TL;DR: Acid attacks are a barbaric and vicious form of violence which are very common in India. 80% of the victims are women who are attacked by jilted lovers or abusive husbands and in-laws. In our individual capacities, we can do very little to stop people’s lives from becoming hell, but we can definitely contribute to their well-being. Your contributions here will help a victim of this horrific torture receive surgical intervention and live her life in some peace again.
Anger and resentment will furnish these blank pages burnished with digital splotches of ink, but they have nothing beautiful to say, only an exclamation at the lack of explanation of the vitriol that tarnishes the sanity of a waning teenager scrolling mindlessly down the web of the Social Network.
Through chemistry I learned that acid + base —> salt + water and through reality I learned that acid + face —> sizzling distorted flesh + pain.
Through physics I learned that a mirror is painted glass that forms virtual images, and the glass screens all around me form virtual images of the reality I can see but cannot touch, safe and secure in my blanket of privilege – or luck?
Nobody threw H2SO4 on my unprotected skin but I feel the metaphoric burn not of dilute acid but diluted pain. I laugh, tasting metal in my mouth; this puts a new spin on Give Me Some Sunshine; concentrated H2SO4 ne saara bachpan jala dala.
Dear God, don’t give me rain. There’s enough of it cascading down as salty rivers from tormented eyes. Dear God, I stopped believing in you when I was in what, class seven? But I still call out to your humble abode in the heavens — force of habits I have not changed yet; I have bigger battles to fight.
And they slapped me with a reminder from the city of rain, the rain drowning crawl spaces called homes – the slums and the chawls and the dilapidated mansions of the riches built over rags which in spite of their majesty succumb to the pollution – the acid, acid rain.
She was married when she was 15 years old.
For some, this is enough of a point of entry into the discussion.
Well-meaning words adding to the polluting smog clogging and choking this damned city.
Her husband used to be a construction worker but he barely went to work – all she ever saw him doing was indulging in alcohol, going around the city with his friends and living off of her father’s income. She would do odd jobs to make money, but when her daughter Anisha was born, she knew that she would have to do a lot more to support her and her education.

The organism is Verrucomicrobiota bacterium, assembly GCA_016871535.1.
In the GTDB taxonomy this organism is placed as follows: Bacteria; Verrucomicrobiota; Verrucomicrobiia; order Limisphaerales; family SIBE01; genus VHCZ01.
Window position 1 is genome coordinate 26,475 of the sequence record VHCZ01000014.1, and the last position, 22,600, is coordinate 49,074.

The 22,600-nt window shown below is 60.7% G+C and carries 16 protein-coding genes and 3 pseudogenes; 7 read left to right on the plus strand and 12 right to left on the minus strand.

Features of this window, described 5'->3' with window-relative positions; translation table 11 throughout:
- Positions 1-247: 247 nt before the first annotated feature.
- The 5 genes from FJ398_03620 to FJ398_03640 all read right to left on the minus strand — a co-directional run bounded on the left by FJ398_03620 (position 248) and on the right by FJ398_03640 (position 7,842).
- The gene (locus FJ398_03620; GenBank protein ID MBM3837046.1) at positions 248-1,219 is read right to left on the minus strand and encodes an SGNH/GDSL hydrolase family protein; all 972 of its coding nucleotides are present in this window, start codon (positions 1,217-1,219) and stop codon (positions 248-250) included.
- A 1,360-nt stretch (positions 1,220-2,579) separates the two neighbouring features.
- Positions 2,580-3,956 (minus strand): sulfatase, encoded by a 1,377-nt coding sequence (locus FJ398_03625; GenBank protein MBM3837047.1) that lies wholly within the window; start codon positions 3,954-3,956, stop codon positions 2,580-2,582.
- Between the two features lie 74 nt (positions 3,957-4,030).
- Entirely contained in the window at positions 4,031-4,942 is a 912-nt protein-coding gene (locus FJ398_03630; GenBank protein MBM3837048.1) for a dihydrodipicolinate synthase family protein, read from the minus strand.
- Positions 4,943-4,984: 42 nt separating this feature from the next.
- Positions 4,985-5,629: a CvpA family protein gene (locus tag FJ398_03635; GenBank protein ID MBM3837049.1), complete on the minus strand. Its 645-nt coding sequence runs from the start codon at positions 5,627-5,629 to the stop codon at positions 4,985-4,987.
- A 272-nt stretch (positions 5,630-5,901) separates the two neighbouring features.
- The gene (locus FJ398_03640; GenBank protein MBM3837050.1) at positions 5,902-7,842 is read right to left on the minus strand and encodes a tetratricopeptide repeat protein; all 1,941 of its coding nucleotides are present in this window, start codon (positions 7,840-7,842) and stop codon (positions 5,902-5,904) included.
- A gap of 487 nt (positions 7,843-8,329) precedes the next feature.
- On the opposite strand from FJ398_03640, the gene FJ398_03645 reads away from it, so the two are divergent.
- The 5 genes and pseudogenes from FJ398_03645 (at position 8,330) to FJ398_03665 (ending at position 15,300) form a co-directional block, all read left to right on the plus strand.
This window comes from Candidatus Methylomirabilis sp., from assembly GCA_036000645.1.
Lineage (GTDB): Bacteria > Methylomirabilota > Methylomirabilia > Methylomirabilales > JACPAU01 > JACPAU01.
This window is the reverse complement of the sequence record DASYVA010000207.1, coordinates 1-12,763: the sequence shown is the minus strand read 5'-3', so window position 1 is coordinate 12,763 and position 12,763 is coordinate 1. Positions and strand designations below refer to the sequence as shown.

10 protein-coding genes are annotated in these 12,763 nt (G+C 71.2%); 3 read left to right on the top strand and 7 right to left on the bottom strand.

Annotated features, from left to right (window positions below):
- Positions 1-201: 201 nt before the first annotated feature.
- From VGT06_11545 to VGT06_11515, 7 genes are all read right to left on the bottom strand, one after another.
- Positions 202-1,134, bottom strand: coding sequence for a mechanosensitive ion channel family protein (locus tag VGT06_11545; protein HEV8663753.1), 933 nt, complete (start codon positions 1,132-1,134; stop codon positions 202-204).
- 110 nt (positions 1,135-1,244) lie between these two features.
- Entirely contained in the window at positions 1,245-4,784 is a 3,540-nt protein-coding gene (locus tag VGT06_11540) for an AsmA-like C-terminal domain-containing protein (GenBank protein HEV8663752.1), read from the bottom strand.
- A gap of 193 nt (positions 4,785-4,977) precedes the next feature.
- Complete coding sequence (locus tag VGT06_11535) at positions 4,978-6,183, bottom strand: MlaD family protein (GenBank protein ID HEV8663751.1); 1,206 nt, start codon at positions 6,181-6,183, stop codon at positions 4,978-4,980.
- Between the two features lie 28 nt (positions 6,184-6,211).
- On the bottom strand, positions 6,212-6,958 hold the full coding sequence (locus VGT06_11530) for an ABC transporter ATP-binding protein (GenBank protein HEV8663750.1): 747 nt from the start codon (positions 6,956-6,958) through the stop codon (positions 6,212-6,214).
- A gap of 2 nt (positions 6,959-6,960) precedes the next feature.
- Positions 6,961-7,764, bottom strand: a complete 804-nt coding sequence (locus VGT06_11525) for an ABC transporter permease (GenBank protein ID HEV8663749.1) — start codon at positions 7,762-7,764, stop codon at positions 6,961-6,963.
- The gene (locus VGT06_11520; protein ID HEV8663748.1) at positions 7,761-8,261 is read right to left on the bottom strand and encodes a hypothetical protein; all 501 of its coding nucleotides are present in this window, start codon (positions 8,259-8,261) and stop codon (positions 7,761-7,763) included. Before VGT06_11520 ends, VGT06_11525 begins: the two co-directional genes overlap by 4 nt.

She thought he would change after she entered their lives, but he didn’t.
Others chime in: “Oh, you naive, uneducated girl. How could you believe him?”
Even angels have their wicked schemes, Rihanna told me, and my bua echoed this thought, and their voices bounced around and ricocheted off of empty chamber walls of the bitter experiences of nameless faceless women. But bitter secondhand experiences have brought me no answers about how to spot the devil lurking inside Prince Charming, so I suppose I’ll continue to give Princes a miss; their miss-es will not be me?
That last line break was foreboding enough: he was never around.
But then he did something that destroyed every bit of emotion she felt for him. The monster kidnapped her daughter when she was just 20 months old…his own daughter, just so that he could blackmail her parents to get more money for alcohol.
It does get more heartbreaking than this: than an abused mother knowing nothing of the whereabouts of her vanished daughter for two whole days till the police found them. It does get more heartbreaking than this.
When she saw Anisha, she was burning with fever and had ulcers because he hadn’t given her any food — it was then that she knew, she had to create a life for both of them without him and she left.